Factory1: com.github.egonw.odk.model.MoleculeFactory@42b988a6

This seems pretty useful. I am not sure yet if it solves all my dependency requirements, though. For example, what I really like to do, is link more complex tests to more than one more simpler tests, where it is clear that the complexer test will fail if one or more of the simpler tests fail. However, the JExample examples suggest that I can only define one dependency, whereas, for example, aromaticity detection depends on correct atom type perception, but also on ring detection. For now, this is a welcome extension of JUnit.

Further reading:

A. Kuhn, B. Van Rompaey, L. Hänsenberger, O. Nierstrasz, S. Demeyer, M. Gaelli, & K. Van Leemput (2008). JExample: Exploiting Dependencies Between Tests to Improve Defect Localization P. Abrahamsson (Ed.), Extreme Programming and Agile Processes in Software Engineering, 9th International Conference, XP 2008, Lecture Notes in Computer Science, 73-82 : 10.1007/978-3-540-68255-4_8

The Molecular Chemometrics Principles #3: stand on shoulders

I have blogged about two Molecular Chemometrics principles so far:
Peter's post #solo10: Green Chain Reaction; where to store the data? DSR? IR? BioTorrent, OKF or ??? gives me enough basis to write up a third principle:

Molecular Chemometrics Principles #3: We make scientific progress if we build on past achievements.

Sounds logical, right? Practically, the way we share our cheminformatics knowledge makes this standing on shoulders pretty difficult. But there is one particular aspect I would like to ask your attention for: you can contribute by making clear what shoulders you would like to stand on. That is, where do you prefer to put your effort, and what message would you like to give to your user community.

In the aforelinked post, Peter asks where he should upload his data, and he suggest BioTorrent (see my review BitTorrents for Science), DSpace, and CKAN. Now, his Green Chain Reaction is picked up (see these few blog posts), and the resulting data should be distributed as much as possible. The exact location does not really matter...


By picking where you upload, you make a statement to your community: "Look guys, we are distributing our data via Foo, because we believe those guys are doing good work! Perhaps you can support them too.".

This principle does not only apply to data, it applies to things too. For example, when iChemLabs and RSC ChemSpider Announce Partnership they do not just improve the user experience of ChemSpider (which I certainly won't object against), but they also imply "Look dudes, your product is just not good enough and we do not want to help you improve it either". Of course, ChemSpider has every right, and for them to succeed it is crucial to make decisions like this. Fortunately, ChemDoodle is GPL.

Every project with a user base has the opportunity to support shoulders, if they only visibly stand on them. By merely discussion the Green Chain Reaction, I show to support the this social web experiment. You can too. Use these powers wisely. May the McPrinciples be with you.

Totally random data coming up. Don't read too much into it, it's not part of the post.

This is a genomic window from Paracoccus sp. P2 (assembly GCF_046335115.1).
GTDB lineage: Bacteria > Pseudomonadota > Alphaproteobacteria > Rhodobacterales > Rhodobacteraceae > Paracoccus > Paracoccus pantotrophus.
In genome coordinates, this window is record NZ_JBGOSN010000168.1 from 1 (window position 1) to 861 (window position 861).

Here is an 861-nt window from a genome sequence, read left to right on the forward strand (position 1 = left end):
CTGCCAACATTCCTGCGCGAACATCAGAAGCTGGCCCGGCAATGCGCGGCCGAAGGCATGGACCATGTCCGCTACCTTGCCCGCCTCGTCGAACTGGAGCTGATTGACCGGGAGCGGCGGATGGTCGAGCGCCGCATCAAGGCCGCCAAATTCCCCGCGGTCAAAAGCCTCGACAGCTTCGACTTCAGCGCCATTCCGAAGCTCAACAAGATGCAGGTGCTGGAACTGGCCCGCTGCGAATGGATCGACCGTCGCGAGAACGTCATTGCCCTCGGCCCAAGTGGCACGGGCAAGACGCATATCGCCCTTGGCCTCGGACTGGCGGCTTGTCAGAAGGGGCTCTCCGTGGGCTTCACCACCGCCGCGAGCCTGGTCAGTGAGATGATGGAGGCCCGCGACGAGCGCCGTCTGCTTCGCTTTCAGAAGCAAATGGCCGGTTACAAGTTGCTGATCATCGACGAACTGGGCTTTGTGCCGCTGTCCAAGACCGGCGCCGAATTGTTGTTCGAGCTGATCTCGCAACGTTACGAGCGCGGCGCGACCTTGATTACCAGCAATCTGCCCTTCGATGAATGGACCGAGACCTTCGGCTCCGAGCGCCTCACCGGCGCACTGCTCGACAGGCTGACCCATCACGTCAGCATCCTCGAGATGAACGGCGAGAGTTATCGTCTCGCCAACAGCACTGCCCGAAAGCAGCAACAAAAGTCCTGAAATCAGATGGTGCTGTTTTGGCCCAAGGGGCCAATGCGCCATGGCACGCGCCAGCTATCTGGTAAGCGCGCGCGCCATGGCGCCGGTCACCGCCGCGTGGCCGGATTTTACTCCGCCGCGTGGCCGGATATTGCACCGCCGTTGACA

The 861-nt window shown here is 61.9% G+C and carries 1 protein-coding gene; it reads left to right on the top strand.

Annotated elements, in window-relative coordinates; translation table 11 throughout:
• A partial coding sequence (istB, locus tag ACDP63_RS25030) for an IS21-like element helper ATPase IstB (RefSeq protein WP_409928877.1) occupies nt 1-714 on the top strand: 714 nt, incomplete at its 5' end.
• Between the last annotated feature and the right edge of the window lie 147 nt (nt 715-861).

Thursday, August 12, 2010

The Molecular Chemometrics Principles #2: be clear in what you mean

I noted earlier this week that [d]uring the week [in Oxford], someone (name and address is know at the editorial office) commented on the fact that my blog posts are somewhat difficult to follow; that is, it's often not clear why I am posting what I am posting. This triggered the start of a series of principles in the field I coined Molecular Chemometrics, and the promise that I will try to indicate in each blog post to which of these principles it relates. Just to put things in a bit more perspective; to make a bit more clear why I am blogging about that bit; just to be clear in what I mean.

Now, the first principle was about the need for access to data (McPrinciple #1). This principle goes without saying, one would think, but is not widely accepted yet. This is why Open Data promotion is still needed. For example, data in papers still is not freely redistributable, as Peter points out once again.

Anyway, this post is not about McPrinciple #1, but about the second principle.

Molecular Chemometrics Principles #2: In order to reproduce cheminformatics studies you need to be able to understand the input data.

Readers of my blog will surely recognize this theme. Clearly this theme explains my past fetish for the Chemical Markup Language, and my more recent work on the Resource Description Framework.

And it is so easy to jump to conclusions. Easy to make mistakes. And this is not just at the received side; the sending person may have accidentally made a mistake, or left something accidentally unclear, causing incorrect assumptions, and therefore errors in the cheminformatics computation. Now, if the data was semantically (clearly) annotated, and the meaning was clear, it was also trivial to see when a mistake had sneaked in. Think of it as a check bit.

"Well, isn't this a bit exaggerated," you might say. Perhaps, perhaps not. An simple, recent example. We all know SMILES, right? And we all know that lower case element symbols indicate aromaticity, right? That is, c1ccccc1 is aromatic, right? So, what's the problem then?

Now, consider the SMILES string c1ccc1. Lower case carbon element symbols, so aromatic, right? Oh, wait...

Therefore, be clear in what you mean. It saves us from a lot of trouble.

Further reading:

Tuesday, August 10, 2010